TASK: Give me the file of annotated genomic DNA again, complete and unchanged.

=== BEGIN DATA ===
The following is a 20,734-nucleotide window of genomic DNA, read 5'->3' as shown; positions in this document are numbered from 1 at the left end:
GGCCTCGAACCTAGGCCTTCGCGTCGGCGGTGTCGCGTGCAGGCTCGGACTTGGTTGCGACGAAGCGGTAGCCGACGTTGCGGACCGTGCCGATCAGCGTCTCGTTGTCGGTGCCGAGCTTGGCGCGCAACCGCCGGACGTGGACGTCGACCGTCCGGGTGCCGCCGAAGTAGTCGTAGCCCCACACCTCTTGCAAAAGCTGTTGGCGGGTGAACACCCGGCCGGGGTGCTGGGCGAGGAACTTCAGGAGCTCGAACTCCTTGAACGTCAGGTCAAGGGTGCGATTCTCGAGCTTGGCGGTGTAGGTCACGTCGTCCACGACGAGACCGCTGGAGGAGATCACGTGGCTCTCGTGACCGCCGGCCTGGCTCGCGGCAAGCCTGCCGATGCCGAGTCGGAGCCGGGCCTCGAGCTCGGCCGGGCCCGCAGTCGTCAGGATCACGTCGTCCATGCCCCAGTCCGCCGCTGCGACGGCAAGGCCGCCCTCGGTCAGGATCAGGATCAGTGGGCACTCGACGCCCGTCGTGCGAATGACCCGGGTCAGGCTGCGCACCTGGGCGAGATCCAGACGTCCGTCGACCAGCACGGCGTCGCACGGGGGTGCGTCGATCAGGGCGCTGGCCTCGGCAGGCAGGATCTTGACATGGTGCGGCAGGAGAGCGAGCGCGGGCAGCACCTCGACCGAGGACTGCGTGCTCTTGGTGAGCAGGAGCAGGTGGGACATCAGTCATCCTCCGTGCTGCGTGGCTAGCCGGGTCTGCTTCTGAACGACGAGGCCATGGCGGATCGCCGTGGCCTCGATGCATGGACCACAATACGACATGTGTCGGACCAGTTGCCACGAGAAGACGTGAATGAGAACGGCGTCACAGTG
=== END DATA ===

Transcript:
The following is a 20,734-nucleotide window of genomic DNA, read 5'->3' as shown; positions in this document are numbered from 1 at the left end:
GGCCTCGAACCTAGGCCTTCGCGTCGGCGGTGTCGCGTGCAGGCTCGGACTTGGTTGCGACGAAGCGGTAGCCGACGTTGCGGACCGTGCCGATCAGCGTCTCGTTGTCGGTGCCGAGCTTGGCGCGCAACCGCCGGACGTGGACGTCGACCGTCCGGGTGCCGCCGAAGTAGTCGTAGCCCCACACCTCTTGCAAAAGCTGTTGGCGGGTGAACACCCGGCCGGGGTGCTGGGCGAGGAACTTCAGGAGCTCGAACTCCTTGAACGTCAGGTCAAGGGTGCGATTCTCGAGCTTGGCGGTGTAGGTCACGTCGTCCACGACGAGACCGCTGGAGGAGATCACGTGGCTCTCGTGACCGCCGGCCTGGCTCGCGGCAAGCCTGCCGATGCCGAGTCGGAGCCGGGCCTCGAGCTCGGCCGGGCCCGCAGTCGTCAGGATCACGTCGTCCATGCCCCAGTCCGCCGCTGCGACGGCAAGGCCGCCCTCGGTCAGGATCAGGATCAGTGGGCACTCGACGCCCGTCGTGCGAATGACCCGGGTCAGGCTGCGCACCTGGGCGAGATCCAGACGTCCGTCGACCAGCACGGCGTCGCACGGGGGTGCGTCGATCAGGGCGCTGGCCTCGGCAGGCAGGATCTTGACATGGTGCGGCAGGAGAGCGAGCGCGGGCAGCACCTCGACCGAGGACTGCGTGCTCTTGGTGAGCAGGAGCAGGTGGGACATCAGTCATCCTCCGTGCTGCGTGGCTAGCCGGGTCTGCTTCTGAACGACGAGGCCATGGCGGATCGCCGTGGCCTCGATGCATGGACCACAATACGACATGTGTCGGACCAGTTGCCACGAGAAGACGTGAATGAGAACGGCGTCACAGTG